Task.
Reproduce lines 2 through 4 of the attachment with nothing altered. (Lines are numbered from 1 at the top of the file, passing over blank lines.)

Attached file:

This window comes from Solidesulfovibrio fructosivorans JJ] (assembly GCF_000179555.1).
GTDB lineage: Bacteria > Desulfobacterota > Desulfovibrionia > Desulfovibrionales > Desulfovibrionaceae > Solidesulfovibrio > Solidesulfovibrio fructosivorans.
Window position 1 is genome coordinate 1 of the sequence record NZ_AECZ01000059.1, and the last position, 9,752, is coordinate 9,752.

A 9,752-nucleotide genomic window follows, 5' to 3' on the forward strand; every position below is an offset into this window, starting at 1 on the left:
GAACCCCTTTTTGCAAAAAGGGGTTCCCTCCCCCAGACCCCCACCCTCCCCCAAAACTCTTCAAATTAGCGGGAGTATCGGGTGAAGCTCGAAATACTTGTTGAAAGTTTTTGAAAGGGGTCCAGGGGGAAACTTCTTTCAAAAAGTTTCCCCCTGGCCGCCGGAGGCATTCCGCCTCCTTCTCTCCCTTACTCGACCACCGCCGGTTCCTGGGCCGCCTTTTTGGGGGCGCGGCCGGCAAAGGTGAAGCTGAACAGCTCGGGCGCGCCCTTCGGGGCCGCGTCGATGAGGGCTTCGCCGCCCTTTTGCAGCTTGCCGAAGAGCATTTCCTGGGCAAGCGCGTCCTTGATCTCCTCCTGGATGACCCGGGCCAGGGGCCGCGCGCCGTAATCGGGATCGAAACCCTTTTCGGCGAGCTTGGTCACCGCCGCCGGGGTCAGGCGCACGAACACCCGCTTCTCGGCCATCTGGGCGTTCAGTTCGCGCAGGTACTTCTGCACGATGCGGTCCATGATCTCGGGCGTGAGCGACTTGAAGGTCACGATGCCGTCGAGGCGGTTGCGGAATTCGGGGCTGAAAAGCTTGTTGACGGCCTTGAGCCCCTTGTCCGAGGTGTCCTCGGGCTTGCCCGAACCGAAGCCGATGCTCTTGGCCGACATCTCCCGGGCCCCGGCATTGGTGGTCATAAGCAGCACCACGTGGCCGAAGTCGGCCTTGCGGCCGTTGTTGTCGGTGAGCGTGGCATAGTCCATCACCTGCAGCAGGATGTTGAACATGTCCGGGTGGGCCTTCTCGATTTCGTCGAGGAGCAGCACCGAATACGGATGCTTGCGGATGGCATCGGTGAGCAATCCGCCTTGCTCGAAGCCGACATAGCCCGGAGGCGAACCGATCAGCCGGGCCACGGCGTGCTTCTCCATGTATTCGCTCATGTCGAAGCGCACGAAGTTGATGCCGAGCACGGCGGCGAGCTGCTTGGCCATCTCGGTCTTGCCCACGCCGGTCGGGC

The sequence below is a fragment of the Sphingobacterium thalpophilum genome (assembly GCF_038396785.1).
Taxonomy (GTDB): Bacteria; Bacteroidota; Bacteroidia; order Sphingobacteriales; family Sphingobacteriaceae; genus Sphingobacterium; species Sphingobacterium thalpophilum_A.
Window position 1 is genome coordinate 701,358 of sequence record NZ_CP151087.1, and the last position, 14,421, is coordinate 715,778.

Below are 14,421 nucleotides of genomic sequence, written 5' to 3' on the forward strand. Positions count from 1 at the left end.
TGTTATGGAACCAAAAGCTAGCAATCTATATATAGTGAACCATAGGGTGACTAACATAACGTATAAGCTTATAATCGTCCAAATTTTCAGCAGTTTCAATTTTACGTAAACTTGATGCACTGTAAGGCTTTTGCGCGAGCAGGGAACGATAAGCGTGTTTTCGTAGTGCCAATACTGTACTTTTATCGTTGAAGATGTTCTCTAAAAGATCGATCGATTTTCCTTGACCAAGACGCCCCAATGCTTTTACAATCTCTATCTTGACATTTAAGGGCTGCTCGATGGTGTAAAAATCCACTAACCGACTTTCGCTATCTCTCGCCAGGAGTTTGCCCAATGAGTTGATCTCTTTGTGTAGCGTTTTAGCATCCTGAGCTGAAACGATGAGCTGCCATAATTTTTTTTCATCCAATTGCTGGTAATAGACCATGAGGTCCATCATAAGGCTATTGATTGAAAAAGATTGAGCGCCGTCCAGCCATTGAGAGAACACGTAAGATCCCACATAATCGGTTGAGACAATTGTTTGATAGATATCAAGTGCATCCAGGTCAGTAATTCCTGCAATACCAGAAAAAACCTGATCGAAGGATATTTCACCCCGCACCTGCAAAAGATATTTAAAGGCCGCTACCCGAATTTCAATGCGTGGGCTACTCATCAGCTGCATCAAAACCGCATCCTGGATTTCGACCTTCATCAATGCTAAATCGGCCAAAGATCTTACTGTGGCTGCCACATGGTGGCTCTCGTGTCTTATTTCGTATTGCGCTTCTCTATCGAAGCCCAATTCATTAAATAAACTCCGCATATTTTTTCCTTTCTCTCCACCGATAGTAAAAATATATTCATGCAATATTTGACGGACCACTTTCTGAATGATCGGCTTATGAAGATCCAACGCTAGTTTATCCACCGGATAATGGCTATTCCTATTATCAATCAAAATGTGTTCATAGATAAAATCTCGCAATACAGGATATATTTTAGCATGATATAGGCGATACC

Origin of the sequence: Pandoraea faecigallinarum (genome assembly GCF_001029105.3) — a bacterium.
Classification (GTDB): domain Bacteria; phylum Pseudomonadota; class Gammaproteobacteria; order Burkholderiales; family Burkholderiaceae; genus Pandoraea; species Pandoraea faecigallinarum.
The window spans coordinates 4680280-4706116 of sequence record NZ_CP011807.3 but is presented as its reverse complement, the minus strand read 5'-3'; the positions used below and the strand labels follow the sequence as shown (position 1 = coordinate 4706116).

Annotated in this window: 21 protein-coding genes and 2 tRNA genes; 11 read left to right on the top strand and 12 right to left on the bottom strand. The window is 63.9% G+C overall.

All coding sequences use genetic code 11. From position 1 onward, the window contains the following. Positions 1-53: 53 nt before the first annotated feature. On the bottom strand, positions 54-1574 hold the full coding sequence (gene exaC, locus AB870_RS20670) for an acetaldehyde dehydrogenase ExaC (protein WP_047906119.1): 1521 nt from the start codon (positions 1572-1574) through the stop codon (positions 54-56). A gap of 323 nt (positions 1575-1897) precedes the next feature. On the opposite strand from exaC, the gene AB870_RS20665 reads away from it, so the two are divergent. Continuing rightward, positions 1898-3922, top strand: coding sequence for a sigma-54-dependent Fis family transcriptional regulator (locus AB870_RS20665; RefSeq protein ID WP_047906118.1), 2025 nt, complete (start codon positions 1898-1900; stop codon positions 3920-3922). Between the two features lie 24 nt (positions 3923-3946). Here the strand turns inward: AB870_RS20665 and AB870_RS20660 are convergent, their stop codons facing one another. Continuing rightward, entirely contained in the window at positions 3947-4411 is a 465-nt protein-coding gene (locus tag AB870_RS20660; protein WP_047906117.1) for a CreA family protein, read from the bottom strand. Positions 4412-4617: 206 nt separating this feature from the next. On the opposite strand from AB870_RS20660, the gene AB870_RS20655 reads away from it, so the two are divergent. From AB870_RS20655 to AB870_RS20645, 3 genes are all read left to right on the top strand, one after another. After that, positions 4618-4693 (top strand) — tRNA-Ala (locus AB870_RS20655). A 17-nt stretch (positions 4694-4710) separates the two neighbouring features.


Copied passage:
GTDB lineage: Bacteria > Desulfobacterota > Desulfovibrionia > Desulfovibrionales > Desulfovibrionaceae > Solidesulfovibrio > Solidesulfovibrio fructosivorans.
Window position 1 is genome coordinate 1 of the sequence record NZ_AECZ01000059.1, and the last position, 9,752, is coordinate 9,752.

A 9,752-nucleotide genomic window follows, 5' to 3' on the forward strand; every position below is an offset into this window, starting at 1 on the left: